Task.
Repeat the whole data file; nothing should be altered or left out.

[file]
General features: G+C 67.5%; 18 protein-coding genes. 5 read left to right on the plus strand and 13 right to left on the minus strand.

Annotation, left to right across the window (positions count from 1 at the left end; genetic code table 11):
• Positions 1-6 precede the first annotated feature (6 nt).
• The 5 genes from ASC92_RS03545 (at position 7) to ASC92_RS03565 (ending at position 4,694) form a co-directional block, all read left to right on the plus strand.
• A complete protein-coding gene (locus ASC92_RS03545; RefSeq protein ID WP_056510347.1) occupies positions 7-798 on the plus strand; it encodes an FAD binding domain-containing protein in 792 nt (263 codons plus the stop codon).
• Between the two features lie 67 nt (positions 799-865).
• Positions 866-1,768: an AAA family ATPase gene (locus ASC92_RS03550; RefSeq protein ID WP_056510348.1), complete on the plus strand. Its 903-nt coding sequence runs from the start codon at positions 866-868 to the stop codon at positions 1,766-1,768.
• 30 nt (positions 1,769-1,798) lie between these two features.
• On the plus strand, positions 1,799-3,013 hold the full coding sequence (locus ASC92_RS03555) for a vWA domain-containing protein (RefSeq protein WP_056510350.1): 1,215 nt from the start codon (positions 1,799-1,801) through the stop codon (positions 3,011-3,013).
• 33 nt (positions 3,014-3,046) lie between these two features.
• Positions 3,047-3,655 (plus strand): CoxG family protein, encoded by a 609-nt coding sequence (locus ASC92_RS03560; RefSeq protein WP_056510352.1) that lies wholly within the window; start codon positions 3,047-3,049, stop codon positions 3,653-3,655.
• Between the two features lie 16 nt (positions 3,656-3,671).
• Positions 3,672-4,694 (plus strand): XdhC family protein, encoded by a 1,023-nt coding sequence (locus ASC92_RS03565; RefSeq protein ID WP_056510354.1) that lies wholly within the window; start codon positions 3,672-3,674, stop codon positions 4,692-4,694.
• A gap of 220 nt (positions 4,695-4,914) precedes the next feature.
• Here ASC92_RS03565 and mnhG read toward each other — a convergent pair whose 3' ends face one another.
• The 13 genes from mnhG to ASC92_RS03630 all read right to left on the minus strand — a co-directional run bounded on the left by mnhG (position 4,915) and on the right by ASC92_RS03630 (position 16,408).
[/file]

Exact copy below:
General features: G+C 67.5%; 18 protein-coding genes. 5 read left to right on the plus strand and 13 right to left on the minus strand.

Annotation, left to right across the window (positions count from 1 at the left end; genetic code table 11):
• Positions 1-6 precede the first annotated feature (6 nt).
• The 5 genes from ASC92_RS03545 (at position 7) to ASC92_RS03565 (ending at position 4,694) form a co-directional block, all read left to right on the plus strand.
• A complete protein-coding gene (locus ASC92_RS03545; RefSeq protein ID WP_056510347.1) occupies positions 7-798 on the plus strand; it encodes an FAD binding domain-containing protein in 792 nt (263 codons plus the stop codon).
• Between the two features lie 67 nt (positions 799-865).
• Positions 866-1,768: an AAA family ATPase gene (locus ASC92_RS03550; RefSeq protein ID WP_056510348.1), complete on the plus strand. Its 903-nt coding sequence runs from the start codon at positions 866-868 to the stop codon at positions 1,766-1,768.
• 30 nt (positions 1,769-1,798) lie between these two features.
• On the plus strand, positions 1,799-3,013 hold the full coding sequence (locus ASC92_RS03555) for a vWA domain-containing protein (RefSeq protein WP_056510350.1): 1,215 nt from the start codon (positions 1,799-1,801) through the stop codon (positions 3,011-3,013).
• 33 nt (positions 3,014-3,046) lie between these two features.
• Positions 3,047-3,655 (plus strand): CoxG family protein, encoded by a 609-nt coding sequence (locus ASC92_RS03560; RefSeq protein WP_056510352.1) that lies wholly within the window; start codon positions 3,047-3,049, stop codon positions 3,653-3,655.
• Between the two features lie 16 nt (positions 3,656-3,671).
• Positions 3,672-4,694 (plus strand): XdhC family protein, encoded by a 1,023-nt coding sequence (locus ASC92_RS03565; RefSeq protein ID WP_056510354.1) that lies wholly within the window; start codon positions 3,672-3,674, stop codon positions 4,692-4,694.
• A gap of 220 nt (positions 4,695-4,914) precedes the next feature.
• Here ASC92_RS03565 and mnhG read toward each other — a convergent pair whose 3' ends face one another.
• The 13 genes from mnhG to ASC92_RS03630 all read right to left on the minus strand — a co-directional run bounded on the left by mnhG (position 4,915) and on the right by ASC92_RS03630 (position 16,408).